Radcliffe doesn’t miss a beat in first adult role

  • Wed Feb 1st, 2012 6:39pm
  • Life

By Roger Moore McClatchy-Tribune News Service

Daniel Radcliffe acquits himself reasonably well in his first adult big-screen role, a man haunted by “The Woman in Black.”

He plays a young lawyer, a single father and widower with enough conviction to make this spooky period piece credible, though one might wish for a little more fear in the character and in his performance when confronted by the supernaturally sinister.

I guess once you’ve faced down Lord Voldemort, you ain’t afraid of no ghosts.

Arthur Kipps is a failing young barrister in the Britain of the early 1920s. He still grieves for his wife, who died in childbirth, and pays a little too much attention to the spiritualist ads in his local newspaper. That’s how much he longs to see her again.

But he has a young son to support, so he seizes one last chance to prove himself to his firm: a trek to the north of Britain, to the marshy east coast where he must rummage through the papers of a family whose long-abandoned mansion, Eel Marsh, is to be sold.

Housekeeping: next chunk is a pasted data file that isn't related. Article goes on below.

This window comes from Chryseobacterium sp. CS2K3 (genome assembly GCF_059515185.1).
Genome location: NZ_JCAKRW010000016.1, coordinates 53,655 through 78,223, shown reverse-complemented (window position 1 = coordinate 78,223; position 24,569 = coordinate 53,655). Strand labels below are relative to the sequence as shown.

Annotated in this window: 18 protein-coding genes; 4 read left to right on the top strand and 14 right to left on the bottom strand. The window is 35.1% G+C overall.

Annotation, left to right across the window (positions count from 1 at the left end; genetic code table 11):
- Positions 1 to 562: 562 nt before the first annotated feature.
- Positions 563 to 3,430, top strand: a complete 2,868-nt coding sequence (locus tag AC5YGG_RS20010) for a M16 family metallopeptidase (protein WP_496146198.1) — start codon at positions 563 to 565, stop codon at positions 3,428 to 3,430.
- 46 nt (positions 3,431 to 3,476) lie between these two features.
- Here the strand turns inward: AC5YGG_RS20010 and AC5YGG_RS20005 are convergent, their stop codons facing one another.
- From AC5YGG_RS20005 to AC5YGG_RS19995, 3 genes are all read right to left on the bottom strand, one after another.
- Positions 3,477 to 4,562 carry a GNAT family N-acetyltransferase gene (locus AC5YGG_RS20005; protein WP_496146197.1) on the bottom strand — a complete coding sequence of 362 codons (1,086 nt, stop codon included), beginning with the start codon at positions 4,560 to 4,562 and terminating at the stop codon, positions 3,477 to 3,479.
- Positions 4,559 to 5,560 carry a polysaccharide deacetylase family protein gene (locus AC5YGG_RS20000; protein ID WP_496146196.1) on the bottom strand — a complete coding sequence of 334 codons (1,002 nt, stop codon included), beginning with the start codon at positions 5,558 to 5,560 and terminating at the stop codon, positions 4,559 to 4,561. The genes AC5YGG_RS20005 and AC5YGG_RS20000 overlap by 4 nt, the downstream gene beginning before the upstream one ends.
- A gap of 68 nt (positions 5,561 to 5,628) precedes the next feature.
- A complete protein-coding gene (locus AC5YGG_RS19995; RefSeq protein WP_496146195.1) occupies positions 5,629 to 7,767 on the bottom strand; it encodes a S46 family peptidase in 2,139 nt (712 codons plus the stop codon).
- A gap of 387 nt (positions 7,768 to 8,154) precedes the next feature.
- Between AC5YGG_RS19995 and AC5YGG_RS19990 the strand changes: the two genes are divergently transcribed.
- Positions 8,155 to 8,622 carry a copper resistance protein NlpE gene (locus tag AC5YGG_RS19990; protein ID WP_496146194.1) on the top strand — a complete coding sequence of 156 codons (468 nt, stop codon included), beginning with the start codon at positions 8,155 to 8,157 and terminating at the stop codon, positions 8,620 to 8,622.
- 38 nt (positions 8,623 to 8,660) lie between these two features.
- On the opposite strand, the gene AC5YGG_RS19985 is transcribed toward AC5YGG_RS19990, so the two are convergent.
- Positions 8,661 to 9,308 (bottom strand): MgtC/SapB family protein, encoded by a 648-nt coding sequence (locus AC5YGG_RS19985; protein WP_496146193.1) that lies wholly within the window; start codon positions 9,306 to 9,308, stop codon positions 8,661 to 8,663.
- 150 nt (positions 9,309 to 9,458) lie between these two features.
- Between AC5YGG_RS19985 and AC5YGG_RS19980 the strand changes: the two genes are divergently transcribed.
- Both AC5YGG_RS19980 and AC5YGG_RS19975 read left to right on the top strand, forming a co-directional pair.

The residents of the dank, gray and backward little village of Crythin Gifford aren’t very welcoming. There’s no room at the inn, no smile at any door. They want him gone, and quick. And as the film’s opening scene has shown three village girls hurl themselves out of a window, we know there’s tragedy there.

Only the county’s wealthiest man, Samuel Daily (Ciaran Hinds), will give Arthur the time of day. He hints at an explanation for the apparition Arthur has seen at Eel Marsh, but he dismisses it: “Don’t go chasing shadows, Arthur.”

Naturally, that’s exactly what Arthur does.

There’s a lot of atmosphere, but not a lot of urgency to this James Watkins (“Eden Lake”) film. The back story may be only sketched in, but the chilling moments arrive with a bracing, hair-raising jolt.

Oscar nominee Janet McTeer (“Albert Nobbs”) is a special effect herself, playing the mercurial, mad Mrs. Daily.

The bottom line on “The Woman in Black” is that it is a very spooky movie. Old-fashioned and old school, it makes a convincing case for life after death and, for Radcliffe, life after Harry Potter.

“The Woman in Black”

A spooky story set in damp and gray 1920s England is Daniel Radcliffe’s first real adult film and it’s a worthy vehicle. Although the explanations may fall short, the results are properly chilling. With Janet McTeer and Ciaran Hinds.

Rated: PG-13 for thematic material and violence.

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